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The Conquest of Fear

By: Basil King

Introduction: By Henry C. Link, Ph.D. Author of THE REDISCOVERY OF MAN, THE RETURN TO RELIGION, etc. There are many books which give some help to many people. There are books which give a set of rules, or even one master rule, by which to meet the problems of life. This is not such a book. It suggests no simple recipe for the conquest of fear. Instead, it presents, what all too few of us to?day possess, a philosophy of life.

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The Strange Disappearance of Joe Cardona

By: Maxwell Grant

CHAPTER I. THE PURPLE DEATH: LOOK at this, Cardona. Fiercely, Police Commissioner Ralph Weston brandished a newspaper before the eyes of his ace inspector, Joe Cardona. The headline, in a big-typed streamer, read: PURPLE DEATH STRIKES AGAIN His swarthy face grim, Cardona received the newspaper with tight-fisted hands. He grimaced when he noted that the newspaper had foregone the usual red ink that it used for sensational headlines. The big letters were printed in purple;...

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The Adventures of Colonel Daniel Boone

By: John Filson

Curiosity is natural to the soul of man, and interesting objects have a powerful influence on our affections. Let these influencing powers actuate, by the permission or disposal of Providence, from selfish or social views, yet in time the mysterious will of Heaven is unfolded, and we behold our conduct, from whatsoever motives excited, operating to answer the important designs of heaven. Thus we behold Kentucke, lately an howling wilderness, the habitation of savages and...

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A Treatise of Human Nature

By: David Hume

My design in the present work is sufficiently explained in the Introduction. The reader must only observe, that all the subjects I have there planned out to myself, are not treated of in these two volumes. The subjects of the Understanding and Passions make a compleat chain of reasoning by themselves; and I was willing to take advantage of this natural division, in order to try the taste of the public. If I have the good fortune to meet with success, I shall proceed to t...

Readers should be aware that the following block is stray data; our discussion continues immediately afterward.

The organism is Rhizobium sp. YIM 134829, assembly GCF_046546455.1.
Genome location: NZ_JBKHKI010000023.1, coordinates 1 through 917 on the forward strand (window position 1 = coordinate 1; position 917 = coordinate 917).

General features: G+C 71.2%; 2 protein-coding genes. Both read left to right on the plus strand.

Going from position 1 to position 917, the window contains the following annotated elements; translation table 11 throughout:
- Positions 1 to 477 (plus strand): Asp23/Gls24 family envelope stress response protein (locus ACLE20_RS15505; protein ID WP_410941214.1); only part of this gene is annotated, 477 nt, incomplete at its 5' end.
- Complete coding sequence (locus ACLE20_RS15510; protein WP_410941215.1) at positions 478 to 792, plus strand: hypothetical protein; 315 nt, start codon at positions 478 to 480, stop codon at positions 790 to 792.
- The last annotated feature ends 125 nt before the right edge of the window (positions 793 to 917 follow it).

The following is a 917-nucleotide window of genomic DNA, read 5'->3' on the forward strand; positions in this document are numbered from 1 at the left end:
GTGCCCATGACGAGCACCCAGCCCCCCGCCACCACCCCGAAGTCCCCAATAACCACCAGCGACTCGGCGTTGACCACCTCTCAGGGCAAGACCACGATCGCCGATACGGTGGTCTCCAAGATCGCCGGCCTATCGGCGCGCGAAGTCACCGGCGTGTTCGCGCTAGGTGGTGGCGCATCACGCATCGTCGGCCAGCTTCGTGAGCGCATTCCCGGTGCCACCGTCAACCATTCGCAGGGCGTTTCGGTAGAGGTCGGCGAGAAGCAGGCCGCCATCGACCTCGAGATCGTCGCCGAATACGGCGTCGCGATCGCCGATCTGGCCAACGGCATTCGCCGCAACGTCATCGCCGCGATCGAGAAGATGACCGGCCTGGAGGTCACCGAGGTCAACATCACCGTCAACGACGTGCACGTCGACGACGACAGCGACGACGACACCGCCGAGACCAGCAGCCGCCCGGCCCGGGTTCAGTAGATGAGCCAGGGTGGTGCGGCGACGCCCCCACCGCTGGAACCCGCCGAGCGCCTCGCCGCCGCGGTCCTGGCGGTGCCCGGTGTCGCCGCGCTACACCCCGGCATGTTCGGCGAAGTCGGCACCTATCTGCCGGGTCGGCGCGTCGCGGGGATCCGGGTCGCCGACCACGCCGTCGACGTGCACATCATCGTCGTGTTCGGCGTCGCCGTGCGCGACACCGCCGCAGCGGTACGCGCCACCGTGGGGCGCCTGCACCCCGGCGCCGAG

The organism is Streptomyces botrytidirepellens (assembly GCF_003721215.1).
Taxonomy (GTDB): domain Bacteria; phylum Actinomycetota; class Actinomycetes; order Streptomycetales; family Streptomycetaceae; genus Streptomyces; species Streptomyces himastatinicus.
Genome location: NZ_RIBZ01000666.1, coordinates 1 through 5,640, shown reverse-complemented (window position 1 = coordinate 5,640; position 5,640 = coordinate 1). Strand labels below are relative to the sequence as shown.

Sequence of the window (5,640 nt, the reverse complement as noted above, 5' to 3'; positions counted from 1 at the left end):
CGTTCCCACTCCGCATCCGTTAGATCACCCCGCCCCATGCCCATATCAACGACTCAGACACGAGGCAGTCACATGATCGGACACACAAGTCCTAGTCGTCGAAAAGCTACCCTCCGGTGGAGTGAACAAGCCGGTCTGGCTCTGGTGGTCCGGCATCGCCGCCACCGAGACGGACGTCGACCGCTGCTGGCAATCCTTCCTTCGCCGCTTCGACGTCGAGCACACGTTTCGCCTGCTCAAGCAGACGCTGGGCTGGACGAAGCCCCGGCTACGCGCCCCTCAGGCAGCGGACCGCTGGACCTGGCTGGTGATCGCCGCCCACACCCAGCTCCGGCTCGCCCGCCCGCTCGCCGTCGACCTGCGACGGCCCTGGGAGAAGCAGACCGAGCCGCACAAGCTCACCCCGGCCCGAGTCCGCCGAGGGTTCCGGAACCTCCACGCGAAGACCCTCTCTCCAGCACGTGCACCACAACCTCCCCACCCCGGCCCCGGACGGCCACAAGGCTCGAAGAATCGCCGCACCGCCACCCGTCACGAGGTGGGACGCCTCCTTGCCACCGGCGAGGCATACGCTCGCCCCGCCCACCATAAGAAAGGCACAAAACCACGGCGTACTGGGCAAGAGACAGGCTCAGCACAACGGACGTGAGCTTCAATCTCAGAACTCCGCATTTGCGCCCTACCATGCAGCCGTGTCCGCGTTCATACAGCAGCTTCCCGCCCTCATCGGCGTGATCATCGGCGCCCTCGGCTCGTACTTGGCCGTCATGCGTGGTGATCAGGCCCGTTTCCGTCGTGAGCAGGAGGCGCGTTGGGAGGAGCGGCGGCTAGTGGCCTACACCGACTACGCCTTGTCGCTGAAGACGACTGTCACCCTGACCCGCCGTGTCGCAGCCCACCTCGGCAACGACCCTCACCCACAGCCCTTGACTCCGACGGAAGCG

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Our Mr. Wrenn

By: Sinclair Lewis

Excerpt: Chapter 1. MR. WRENN IS LONELY The ticket?taker of the Nickelorion Moving?Picture Show is a public personage, who stands out on Fourteenth Street, New York, wearing a gorgeous light?blue coat of numerous brass buttons. He nods to all the patrons, and his nod is the most cordial in town. Mr. Wrenn used to trot down to Fourteenth Street, passing ever so many other shows, just to get that cordial nod, because he had a lonely furnished room for evenings, and for day...

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On the Trinity

By: Gregory Thaumaturgus

I see in all three essentials—substance, genus, name. We speak of man, servant, curator (curatorem),—man, by reason of substance; servant, by reason of genus or condition; curator, by reason of denomination. We speak also of Father, Son, and Holy Spirit: these, however, are not names which have only supervened at some after period, but they are subsistences. Again, the denomination of man is not in actual fact a denomination, but a substance common to men, and is the den...

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Susy, A Story of the Plains

By: Bret Harte

Where the San Leandro turnpike stretches its dusty, hot, and interminable length along the valley, at a point where the heat and dust have become intolerable, the monotonous expanse of wild oats on either side illimitable, and the distant horizon apparently remoter than ever, it suddenly slips between a stunted thicket or hedge of scrub oaks, which until that moment had been undistinguishable above the long, misty, quivering level of the grain. The thicket rising gradual...

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Miss Billie's Decision

By: Eleanor Hodgman Porter

Calderwell had met Mr. M. J. Arkwright in London through a common friend; since then they had tramped half over Europe together in a comradeship that was as delightful as it was unusual. As Calderwell put it in a letter to his sister, Belle: ``We smoke the same cigar and drink the same tea (he's just as much of an old woman on that subject as I am!), and we agree beautifully on all necessary points of living, from tipping to late sleeping in the morning; while as for pol...

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The Three Musketeers

By: Pere Alexander Dumas

In which it is proved that, notwithstanding their names' ending in OS and IS, the heroes of the story which we are about to have the honor to relate to our readers have nothing mythological about them. A short time ago, while making researches in the Royal Library for my History of Louis XIV, I stumbled by chance upon the Memoirs of M. D'Artagnan, printed -- as were most of the works of that period, in which authors could not tell the truth without the risk of a residenc...

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The Foreigner, A Tale of Saskatchewan

By: Ralph Connor

Preface: In Western Canada there is to be seen to?day that most fascinating of all human phenomena, the making of a nation. Out of breeds diverse in traditions, in ideals, in speech, and in manner of life, Saxon and Slav, Teuton, Celt and Gaul, one people is being made. The blood strains of great races will mingle in the blood of a race greater than the greatest of them all. It would be our wisdom to grip these peoples to us with living hooks of justice and charity till ...